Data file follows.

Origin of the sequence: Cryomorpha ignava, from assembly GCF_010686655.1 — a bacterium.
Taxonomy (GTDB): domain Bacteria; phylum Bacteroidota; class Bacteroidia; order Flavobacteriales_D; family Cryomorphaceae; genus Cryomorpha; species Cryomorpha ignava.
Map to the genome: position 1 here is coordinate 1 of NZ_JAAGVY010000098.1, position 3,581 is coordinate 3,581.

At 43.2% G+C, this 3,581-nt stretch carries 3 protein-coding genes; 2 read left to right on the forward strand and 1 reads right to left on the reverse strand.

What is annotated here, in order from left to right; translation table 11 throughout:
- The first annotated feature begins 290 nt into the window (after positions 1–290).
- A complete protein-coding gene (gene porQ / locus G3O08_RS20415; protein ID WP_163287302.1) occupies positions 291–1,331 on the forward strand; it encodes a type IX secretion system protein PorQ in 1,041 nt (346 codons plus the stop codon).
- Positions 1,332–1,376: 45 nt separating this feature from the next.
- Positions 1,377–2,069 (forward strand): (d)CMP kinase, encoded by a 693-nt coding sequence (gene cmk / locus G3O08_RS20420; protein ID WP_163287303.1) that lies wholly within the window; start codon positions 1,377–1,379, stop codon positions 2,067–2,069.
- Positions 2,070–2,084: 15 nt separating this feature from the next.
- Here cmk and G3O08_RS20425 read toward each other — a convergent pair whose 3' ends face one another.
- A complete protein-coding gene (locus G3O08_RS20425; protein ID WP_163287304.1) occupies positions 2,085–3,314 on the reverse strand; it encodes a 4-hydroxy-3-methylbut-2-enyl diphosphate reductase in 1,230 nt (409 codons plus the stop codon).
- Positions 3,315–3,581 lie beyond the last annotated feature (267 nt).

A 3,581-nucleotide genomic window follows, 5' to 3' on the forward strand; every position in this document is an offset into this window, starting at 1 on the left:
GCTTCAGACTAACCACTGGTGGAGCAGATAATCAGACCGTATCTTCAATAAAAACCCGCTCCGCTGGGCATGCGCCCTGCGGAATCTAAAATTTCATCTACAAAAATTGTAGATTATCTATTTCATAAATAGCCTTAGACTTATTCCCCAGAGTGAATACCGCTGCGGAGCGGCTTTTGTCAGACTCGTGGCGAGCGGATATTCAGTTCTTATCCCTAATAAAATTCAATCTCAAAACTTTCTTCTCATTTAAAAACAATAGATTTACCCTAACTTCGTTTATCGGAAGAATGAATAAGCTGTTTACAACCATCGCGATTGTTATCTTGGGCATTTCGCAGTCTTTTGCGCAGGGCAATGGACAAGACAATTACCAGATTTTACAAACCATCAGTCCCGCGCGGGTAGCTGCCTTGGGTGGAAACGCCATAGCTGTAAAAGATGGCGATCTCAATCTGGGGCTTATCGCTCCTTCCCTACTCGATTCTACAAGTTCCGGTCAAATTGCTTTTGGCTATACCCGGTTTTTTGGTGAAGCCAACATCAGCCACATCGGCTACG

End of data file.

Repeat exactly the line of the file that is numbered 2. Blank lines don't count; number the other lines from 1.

Taxonomy (GTDB): domain Bacteria; phylum Bacteroidota; class Bacteroidia; order Flavobacteriales_D; family Cryomorphaceae; genus Cryomorpha; species Cryomorpha ignava.